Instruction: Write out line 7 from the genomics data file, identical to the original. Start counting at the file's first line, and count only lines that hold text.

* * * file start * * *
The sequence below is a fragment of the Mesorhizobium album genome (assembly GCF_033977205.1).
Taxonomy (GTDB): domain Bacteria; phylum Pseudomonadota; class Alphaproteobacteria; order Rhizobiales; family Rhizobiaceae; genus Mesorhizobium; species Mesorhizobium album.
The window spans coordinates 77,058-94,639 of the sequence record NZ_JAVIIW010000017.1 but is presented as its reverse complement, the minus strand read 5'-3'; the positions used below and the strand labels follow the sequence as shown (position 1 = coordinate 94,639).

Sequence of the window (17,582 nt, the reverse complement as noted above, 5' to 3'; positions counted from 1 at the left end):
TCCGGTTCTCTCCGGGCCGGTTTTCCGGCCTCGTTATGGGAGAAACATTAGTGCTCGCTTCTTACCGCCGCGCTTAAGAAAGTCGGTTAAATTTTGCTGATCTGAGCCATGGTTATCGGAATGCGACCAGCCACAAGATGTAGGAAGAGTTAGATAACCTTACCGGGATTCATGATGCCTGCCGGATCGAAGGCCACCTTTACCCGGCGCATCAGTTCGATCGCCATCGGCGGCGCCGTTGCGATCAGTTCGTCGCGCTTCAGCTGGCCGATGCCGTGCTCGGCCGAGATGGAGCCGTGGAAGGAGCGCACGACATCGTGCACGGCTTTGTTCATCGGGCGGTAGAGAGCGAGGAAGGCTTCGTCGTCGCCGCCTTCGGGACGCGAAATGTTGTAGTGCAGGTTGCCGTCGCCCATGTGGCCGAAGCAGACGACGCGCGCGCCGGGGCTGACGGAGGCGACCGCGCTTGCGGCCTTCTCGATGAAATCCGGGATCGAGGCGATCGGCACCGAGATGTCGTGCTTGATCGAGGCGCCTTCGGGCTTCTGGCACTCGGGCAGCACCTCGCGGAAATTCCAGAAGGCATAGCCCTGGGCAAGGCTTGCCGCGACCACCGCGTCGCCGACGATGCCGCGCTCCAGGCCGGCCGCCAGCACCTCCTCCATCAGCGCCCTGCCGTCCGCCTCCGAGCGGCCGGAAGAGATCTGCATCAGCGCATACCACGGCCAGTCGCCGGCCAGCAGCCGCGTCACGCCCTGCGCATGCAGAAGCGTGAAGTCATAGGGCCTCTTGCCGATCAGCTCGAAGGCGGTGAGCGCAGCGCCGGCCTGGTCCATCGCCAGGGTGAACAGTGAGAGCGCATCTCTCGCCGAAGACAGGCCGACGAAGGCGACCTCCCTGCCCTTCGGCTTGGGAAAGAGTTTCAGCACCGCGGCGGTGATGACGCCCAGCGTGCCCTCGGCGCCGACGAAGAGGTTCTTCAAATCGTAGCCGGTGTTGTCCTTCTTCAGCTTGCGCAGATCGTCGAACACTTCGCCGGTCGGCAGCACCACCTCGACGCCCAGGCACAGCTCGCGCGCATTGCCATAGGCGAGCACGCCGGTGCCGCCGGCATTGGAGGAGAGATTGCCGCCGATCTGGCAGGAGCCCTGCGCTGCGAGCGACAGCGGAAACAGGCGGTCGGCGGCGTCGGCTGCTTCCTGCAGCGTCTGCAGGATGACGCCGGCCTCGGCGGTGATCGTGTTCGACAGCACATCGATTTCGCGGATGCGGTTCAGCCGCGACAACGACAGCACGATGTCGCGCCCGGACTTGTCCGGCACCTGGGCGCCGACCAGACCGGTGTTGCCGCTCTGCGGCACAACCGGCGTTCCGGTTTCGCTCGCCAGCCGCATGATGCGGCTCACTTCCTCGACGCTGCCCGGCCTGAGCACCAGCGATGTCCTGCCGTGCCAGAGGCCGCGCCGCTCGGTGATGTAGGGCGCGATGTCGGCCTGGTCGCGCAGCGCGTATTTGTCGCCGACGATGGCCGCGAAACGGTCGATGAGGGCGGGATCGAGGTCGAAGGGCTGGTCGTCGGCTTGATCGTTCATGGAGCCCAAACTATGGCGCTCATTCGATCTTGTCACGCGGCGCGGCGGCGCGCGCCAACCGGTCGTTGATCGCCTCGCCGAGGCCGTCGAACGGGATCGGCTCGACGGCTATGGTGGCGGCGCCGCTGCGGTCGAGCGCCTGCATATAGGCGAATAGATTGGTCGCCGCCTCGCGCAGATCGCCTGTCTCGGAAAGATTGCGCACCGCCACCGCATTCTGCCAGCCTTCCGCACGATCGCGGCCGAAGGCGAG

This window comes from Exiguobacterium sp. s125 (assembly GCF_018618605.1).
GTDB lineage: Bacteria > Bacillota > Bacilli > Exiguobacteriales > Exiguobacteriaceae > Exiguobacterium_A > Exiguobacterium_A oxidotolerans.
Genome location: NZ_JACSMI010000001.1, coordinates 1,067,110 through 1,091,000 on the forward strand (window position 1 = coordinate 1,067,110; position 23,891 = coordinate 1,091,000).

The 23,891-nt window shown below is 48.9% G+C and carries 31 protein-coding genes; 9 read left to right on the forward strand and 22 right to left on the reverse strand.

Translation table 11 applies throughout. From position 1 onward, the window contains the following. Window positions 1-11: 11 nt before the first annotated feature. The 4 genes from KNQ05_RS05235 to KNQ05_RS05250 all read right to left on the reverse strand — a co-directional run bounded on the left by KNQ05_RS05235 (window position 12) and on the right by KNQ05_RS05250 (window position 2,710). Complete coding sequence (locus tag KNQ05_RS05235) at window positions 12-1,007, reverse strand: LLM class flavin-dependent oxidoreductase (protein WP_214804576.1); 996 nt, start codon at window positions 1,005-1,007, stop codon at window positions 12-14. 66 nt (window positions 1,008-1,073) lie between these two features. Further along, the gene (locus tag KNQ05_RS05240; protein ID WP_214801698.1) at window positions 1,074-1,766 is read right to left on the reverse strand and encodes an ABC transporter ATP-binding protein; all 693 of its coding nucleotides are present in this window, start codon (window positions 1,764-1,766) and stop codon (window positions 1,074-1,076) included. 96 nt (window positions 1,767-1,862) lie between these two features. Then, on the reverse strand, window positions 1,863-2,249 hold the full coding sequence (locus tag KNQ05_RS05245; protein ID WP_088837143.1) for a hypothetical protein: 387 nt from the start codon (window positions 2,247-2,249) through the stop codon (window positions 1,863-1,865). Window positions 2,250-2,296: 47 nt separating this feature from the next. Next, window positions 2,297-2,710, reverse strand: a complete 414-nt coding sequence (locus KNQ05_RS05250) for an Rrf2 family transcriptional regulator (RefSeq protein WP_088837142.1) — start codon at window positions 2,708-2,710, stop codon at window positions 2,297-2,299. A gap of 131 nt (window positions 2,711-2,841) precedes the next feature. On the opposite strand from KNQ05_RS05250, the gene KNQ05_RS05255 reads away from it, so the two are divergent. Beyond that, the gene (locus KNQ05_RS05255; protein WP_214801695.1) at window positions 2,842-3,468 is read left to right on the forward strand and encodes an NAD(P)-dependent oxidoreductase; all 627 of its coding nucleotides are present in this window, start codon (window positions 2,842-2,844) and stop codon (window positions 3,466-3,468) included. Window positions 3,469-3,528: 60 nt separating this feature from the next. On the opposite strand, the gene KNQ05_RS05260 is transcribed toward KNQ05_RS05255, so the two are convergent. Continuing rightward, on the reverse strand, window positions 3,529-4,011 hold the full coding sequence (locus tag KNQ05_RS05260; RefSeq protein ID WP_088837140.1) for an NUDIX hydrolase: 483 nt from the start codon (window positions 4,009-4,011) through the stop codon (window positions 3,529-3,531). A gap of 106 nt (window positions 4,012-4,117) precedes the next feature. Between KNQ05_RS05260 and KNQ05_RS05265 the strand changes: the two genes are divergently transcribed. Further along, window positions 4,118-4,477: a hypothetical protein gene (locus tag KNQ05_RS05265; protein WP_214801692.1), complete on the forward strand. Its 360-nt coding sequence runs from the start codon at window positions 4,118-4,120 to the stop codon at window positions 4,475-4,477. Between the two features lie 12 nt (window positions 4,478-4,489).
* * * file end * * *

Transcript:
GTDB lineage: Bacteria > Bacillota > Bacilli > Exiguobacteriales > Exiguobacteriaceae > Exiguobacterium_A > Exiguobacterium_A oxidotolerans.